To avoid impeachment and removal, on August 9, 1974, Nixon re-signed, the only president in American history to do so. Shortly before he boarded a helicopter to depart the White House, he delivered an impromptu speech to staff in which he offered, perhaps inadvertently, a clear summation of the reasons for his downfall. “Always remember, others may hate you,” he said, “but those who hate you don’t win unless you hate them, and then you destroy yourself.”

Copyright © 2019 by The New Press. Adapted from a longer essay which originally appeared in Presidential Misconduct: From George Washington to Today, edited by James M. Banner, Jr. Published by The New Press. Reprinted here with permission.

Nixon Announces Watergate Resignations - HISTORY

August 8, 1999
Web posted at: 7:30 p.m. EDT (2330 GMT)

LOS ANGELES (AllPolitics, August 8) -- Twenty-five years after President Richard Nixon resigned in disgrace during the Watergate scandal, the debate continues over the true legacy of one of the century's most controversial political figures.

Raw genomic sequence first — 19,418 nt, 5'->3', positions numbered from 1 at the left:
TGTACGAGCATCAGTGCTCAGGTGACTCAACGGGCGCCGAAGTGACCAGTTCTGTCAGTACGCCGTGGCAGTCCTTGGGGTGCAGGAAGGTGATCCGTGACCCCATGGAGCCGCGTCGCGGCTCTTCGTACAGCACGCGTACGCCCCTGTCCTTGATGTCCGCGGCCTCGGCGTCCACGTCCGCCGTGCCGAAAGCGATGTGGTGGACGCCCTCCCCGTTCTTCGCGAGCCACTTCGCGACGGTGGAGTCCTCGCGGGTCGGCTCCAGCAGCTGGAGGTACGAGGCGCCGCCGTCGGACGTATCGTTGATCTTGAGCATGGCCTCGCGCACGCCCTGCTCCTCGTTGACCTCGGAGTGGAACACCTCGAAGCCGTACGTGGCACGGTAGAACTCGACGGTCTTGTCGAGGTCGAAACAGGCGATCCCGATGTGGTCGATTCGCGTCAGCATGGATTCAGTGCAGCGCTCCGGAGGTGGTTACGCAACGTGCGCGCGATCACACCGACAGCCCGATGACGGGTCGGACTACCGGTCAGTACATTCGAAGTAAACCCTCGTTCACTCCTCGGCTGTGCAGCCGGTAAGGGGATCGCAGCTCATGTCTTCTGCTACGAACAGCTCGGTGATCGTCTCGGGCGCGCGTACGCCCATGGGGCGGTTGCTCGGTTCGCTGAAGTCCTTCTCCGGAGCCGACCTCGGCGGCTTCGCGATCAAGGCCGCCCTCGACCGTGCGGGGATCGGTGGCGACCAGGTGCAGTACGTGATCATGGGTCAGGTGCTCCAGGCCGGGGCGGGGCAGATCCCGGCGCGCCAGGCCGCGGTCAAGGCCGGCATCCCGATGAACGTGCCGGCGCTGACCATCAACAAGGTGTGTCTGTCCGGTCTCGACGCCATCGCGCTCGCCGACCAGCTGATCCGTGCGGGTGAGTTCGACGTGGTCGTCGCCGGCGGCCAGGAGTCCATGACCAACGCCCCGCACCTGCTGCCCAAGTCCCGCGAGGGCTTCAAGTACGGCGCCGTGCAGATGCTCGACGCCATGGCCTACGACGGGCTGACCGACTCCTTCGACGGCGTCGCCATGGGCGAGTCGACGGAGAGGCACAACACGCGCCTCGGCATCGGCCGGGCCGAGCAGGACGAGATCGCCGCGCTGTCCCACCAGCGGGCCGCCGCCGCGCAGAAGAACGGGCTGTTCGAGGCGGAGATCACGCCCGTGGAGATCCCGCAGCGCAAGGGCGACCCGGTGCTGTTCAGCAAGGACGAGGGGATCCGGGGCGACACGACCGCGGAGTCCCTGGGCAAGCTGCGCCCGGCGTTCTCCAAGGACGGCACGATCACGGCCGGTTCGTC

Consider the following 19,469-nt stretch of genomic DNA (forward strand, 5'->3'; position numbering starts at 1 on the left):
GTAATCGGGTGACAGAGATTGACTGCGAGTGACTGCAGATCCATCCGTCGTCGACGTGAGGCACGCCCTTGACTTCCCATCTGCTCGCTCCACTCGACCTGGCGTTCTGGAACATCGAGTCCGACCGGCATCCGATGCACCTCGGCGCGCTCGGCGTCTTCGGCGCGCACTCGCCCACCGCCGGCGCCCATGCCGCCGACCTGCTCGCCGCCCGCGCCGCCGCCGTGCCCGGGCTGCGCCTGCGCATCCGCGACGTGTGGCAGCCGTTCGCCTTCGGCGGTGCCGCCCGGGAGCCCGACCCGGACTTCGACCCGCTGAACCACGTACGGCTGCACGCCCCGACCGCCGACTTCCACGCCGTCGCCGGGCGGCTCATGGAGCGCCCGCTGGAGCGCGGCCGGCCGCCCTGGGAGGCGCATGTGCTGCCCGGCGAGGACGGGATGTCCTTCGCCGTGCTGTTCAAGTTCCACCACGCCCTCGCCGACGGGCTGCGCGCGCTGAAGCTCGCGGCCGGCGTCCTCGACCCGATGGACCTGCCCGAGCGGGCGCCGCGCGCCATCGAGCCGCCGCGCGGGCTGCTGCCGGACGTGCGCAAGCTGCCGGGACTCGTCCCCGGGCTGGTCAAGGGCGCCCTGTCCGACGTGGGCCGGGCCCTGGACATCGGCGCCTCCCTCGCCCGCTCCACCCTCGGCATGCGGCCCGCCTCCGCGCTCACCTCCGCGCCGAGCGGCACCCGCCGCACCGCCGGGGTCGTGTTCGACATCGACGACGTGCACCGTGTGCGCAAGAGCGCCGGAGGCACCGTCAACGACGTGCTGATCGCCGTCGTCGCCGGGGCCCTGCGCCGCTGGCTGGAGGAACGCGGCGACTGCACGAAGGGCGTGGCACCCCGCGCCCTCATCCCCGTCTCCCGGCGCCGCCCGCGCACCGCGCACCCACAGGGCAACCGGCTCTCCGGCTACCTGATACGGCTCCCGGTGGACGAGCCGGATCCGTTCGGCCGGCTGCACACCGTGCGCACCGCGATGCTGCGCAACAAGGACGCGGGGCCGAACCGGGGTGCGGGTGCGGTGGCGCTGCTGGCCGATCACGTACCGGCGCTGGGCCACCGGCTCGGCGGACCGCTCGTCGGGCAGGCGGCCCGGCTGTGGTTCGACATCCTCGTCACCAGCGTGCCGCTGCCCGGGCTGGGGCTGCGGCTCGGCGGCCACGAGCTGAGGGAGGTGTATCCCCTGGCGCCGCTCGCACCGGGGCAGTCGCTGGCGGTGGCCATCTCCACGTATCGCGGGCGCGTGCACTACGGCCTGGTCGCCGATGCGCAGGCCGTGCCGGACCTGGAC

Nixon told the nation, "I shall resign the presidency effective at noon tomorrow"

Nixon was forced to resign after secret tape recordings he made revealed that he tried to thwart an investigation of the break-in at the offices of the Democratic National Committee during the 1972 presidential campaign.

He announced his resignation on August 8, 1974. It took effect the next day, when Gerald Ford assumed the presidency.

"To leave office before my term is completed is abhorrent to every instinct in my body," Nixon said in announcing he would step aside. "But, as president, I must put the interests of America first."

In the years that followed, Nixon tried hard to establish himself as an elder statesman. While he was embraced by many world leaders before his death in 1994, many Americans who had lived through the constitutional crisis spawned by Watergate saw the rehabilitation quest as an attempt to downplay his complicity.